This tornado was the result of a supercell thunderstorm that tracked northeast out of Colbert County, across northern Limestone County, and into northern Madison and southern Lincoln Counties. Prior to moving into Madison County, this same storm spawned a brief F1 tornado (maximum winds estimated at 80 mph) in the Sugar Creek Estates Community falling numerous large trees.

As the storm moved into Madison County, this same supercell produced two brief F0 tornadoes. One of those touched down just east of Hazel Green in the Sulphur Springs Community. A roof was peeled from a mobile home and insulation tossed into trees. The resident of the home was inside at the time but was fortunately unharmed. The tornado touched down at approximately 745 PM CDT. Maximum winds were estimated at 60 MPH. A Tornado Warning had been issued for Northern Madison County at 721 PM CDT.

 

Radar reflectivity image of the storm at the approximate time of the tornado touchdown.

 

Extensive damage to a mobile home near Hazel Green.


 

Caddo/Lawrence County Tornado

The supercell thunderstorm that spawned this tornado actually began to get well organized along the Mississippi/Alabama border just south of Tremont MS around 835 PM CDT. The storm strengthened rapidly as it moved northeast and showed intense rotation as it tracked west of Hackleburg in Marion County Alabama (where it produced damage).

The tornado touched down near Caddo Alabama around 1000 PM CDT. Maximum winds were estimated at around 70 MPH making it an F0 tornado. The tornado produced minor tree damage and roof damage to a manufactured home. The path length was 100 yards and the width was 60 yards. A tornado warning was issued for Lawrence County at 916 PM CDT.

 

Radar reflectivity image of the storm showing the intense hook echo evident at the approximate time of the tornado touchdown.

 

The Storm Relative Motion (SRM) image from KGWX radar showing the velocity couplet near the time of the tornado touchdown in Caddo.

 

Damage to a manufactured home in Caddo.


 

Danville Tornado

This particular tornado was spawned by a supercell thunderstorm that initially produced extensive damage in the Haleyville area around 1005 CDT. In addition, this same supercell would eventually move across the Huntsville metro area producing a brief F0 tornado near the Greenbrier exit of Interstate 565, measured wind gusts to near 60 MPH on Redstone Arsenal, and drop huge amounts of damaging hail across the southern part of the city.

One of the interesting things about the Danville tornado is that it formed not in the classic hook echo region of the storm, but in what is commonly referred to as the cyclonic bookend vortex or “comma head” portion of the storm. This F1 tornado touched down initially 3 miles southwest of Danville at approximately 1037 CDT with maximum winds around 90 MPH. A large barn was demolished with additional F0 type damage to Danville High School. The intensity increased once again to F1 east of the high school as it uprooted trees and damage roofs, awnings, and destroyed a barn. A tornado warning had been issued for Lawrence County at 1001 PM CDT. A tornado warning was issued for Morgan County at 1026 PM CDT.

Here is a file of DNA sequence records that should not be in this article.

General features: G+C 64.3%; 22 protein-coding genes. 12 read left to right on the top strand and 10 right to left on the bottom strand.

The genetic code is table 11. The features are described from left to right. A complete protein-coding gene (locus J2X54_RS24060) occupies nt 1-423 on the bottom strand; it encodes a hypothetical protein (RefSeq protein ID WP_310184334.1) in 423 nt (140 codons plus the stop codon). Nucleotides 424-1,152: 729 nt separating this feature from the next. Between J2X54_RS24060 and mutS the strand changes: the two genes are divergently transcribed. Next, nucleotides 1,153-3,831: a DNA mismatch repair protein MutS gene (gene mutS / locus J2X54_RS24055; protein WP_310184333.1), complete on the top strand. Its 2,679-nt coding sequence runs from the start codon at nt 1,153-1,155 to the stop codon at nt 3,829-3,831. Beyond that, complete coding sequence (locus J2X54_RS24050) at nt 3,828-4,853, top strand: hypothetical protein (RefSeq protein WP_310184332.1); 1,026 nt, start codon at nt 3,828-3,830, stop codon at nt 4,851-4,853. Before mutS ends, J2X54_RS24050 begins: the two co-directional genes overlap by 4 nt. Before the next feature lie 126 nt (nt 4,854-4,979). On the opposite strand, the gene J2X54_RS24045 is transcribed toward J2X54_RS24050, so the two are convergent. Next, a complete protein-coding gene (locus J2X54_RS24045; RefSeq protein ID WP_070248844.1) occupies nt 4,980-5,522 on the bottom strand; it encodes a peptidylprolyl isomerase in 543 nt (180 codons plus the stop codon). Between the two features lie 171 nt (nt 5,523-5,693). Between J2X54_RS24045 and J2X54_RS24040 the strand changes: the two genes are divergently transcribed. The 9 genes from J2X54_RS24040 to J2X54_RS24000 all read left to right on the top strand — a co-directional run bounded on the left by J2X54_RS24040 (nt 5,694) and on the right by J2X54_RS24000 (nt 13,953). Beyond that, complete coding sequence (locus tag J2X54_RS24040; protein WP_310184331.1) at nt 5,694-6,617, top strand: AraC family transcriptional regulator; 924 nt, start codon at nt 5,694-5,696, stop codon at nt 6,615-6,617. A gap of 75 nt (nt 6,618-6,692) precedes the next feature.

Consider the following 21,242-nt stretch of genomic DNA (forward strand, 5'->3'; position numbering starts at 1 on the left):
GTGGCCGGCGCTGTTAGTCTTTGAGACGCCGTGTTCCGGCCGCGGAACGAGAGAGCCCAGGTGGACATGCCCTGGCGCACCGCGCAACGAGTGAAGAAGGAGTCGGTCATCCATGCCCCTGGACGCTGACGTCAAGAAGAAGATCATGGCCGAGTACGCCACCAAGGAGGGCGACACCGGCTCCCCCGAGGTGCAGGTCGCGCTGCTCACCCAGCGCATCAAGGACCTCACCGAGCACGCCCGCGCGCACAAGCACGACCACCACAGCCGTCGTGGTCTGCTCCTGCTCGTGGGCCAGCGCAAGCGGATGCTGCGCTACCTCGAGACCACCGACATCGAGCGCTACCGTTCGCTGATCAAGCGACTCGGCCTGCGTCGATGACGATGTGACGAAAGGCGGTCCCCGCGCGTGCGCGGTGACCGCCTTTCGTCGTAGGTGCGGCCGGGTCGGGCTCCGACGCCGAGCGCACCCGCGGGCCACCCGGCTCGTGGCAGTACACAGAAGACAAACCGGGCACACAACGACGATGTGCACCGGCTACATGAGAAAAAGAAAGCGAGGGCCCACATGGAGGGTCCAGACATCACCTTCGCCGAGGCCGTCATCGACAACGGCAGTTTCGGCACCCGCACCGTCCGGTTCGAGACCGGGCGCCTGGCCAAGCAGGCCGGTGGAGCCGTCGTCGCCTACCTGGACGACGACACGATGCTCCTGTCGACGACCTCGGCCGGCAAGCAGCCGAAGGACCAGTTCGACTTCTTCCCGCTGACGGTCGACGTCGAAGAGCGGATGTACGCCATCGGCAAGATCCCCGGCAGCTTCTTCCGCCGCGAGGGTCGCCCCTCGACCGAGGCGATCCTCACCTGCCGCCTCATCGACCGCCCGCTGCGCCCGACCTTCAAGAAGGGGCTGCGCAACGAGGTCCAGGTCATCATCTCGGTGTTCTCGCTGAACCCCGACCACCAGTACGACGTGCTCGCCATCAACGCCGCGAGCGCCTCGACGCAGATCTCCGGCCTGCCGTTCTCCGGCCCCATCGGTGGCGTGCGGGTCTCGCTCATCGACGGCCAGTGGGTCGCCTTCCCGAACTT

Radar reflectivity image of the storm that produced the F1 tornado near Danville. The tornado actually occurred in the “comma head” region of the storm.

 

The Storm Relative Motion (SRM) image from KHTX radar showing the velocity couplet near the time of the tornado touchdown in Danville. Note: the bright orange and pink colors are bad velocity values knows as “dealiased data”.

 

Barn destroyed 2 miles northeast of Danville.

 

Damage near Danville.


 

Cullman County Tornado

An F1 tornado struck a chicken farm 5 miles northeast of Cullman near the Pleasant Grove Community. Two chicken housed were collapsed and stripped of their roofing with another chicken house damaged. A small shed was destroyed as was an attached feed bin. A branch was thrown as a projectile into the window of a nearby residence, but the residence had taken shelter in the basement after receiving the Tornado Warning on NOAA Weather Radio. The path length was 200 yards with a width of 30 yards. Maximum wind speeds were around 80 MPH. The tornado touched down at approximately 1053 PM CDT. A tornado warning had been issued for Cullman County at 1036 PM CDT.

 

Radar reflectivity image of the storm that produced the F1 tornado near Cullman.

 

Chicken houses destroyed near the Pleasant Grove Community.

 

Third chicken house heavily damaged.

 

b.     Hail Damage

There were a large number of reports of large hail with the severe thunderstorms that rumbled across the region on April 7th. The combination of an unstable airmass, cold temperatures in the upper levels of the atmosphere, and vertical wind shear (rotating updrafts), set the stage for the production of large hail with the more intense storms. In fact, there were 28 separate reports of hail the size of golfballs (1.75”) or greater and 5 reports of baseball diameter (2.75”) hail or greater. Damage was reported to cars, homes, and businesses due to hail damage across many areas of the Tennessee Valley. The hardest hit areas where the northwest corner of Morgan County through southern Madison County into Marshall County.

 

Hail covering the ground near Airport Road in Huntsville.

 

Hail piled 4-5” deep in Decatur (photo courtesy of WHNT and Samuel Rhodes)

 

 


USA.gov is the U.S. government's official web portal to all federal, state and local government web resources and services.